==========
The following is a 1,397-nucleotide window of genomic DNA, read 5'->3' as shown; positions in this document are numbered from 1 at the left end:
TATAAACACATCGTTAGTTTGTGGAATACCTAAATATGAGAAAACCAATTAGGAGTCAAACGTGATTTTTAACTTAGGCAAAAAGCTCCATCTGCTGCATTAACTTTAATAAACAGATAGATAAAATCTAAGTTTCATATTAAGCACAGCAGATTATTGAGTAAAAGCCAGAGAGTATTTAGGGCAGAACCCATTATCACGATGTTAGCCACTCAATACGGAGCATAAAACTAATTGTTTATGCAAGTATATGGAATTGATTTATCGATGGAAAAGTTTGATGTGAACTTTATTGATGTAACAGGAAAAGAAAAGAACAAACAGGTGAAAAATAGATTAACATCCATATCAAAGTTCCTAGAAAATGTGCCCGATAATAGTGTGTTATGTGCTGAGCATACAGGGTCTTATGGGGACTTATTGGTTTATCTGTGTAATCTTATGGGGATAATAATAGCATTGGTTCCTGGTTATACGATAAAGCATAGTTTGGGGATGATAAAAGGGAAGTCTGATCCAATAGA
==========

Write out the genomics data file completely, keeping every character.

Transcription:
The following is a 1,397-nucleotide window of genomic DNA, read 5'->3' as shown; positions in this document are numbered from 1 at the left end:
TATAAACACATCGTTAGTTTGTGGAATACCTAAATATGAGAAAACCAATTAGGAGTCAAACGTGATTTTTAACTTAGGCAAAAAGCTCCATCTGCTGCATTAACTTTAATAAACAGATAGATAAAATCTAAGTTTCATATTAAGCACAGCAGATTATTGAGTAAAAGCCAGAGAGTATTTAGGGCAGAACCCATTATCACGATGTTAGCCACTCAATACGGAGCATAAAACTAATTGTTTATGCAAGTATATGGAATTGATTTATCGATGGAAAAGTTTGATGTGAACTTTATTGATGTAACAGGAAAAGAAAAGAACAAACAGGTGAAAAATAGATTAACATCCATATCAAAGTTCCTAGAAAATGTGCCCGATAATAGTGTGTTATGTGCTGAGCATACAGGGTCTTATGGGGACTTATTGGTTTATCTGTGTAATCTTATGGGGATAATAATAGCATTGGTTCCTGGTTATACGATAAAGCATAGTTTGGGGATGATAAAAGGGAAGTCTGATCCAATAGA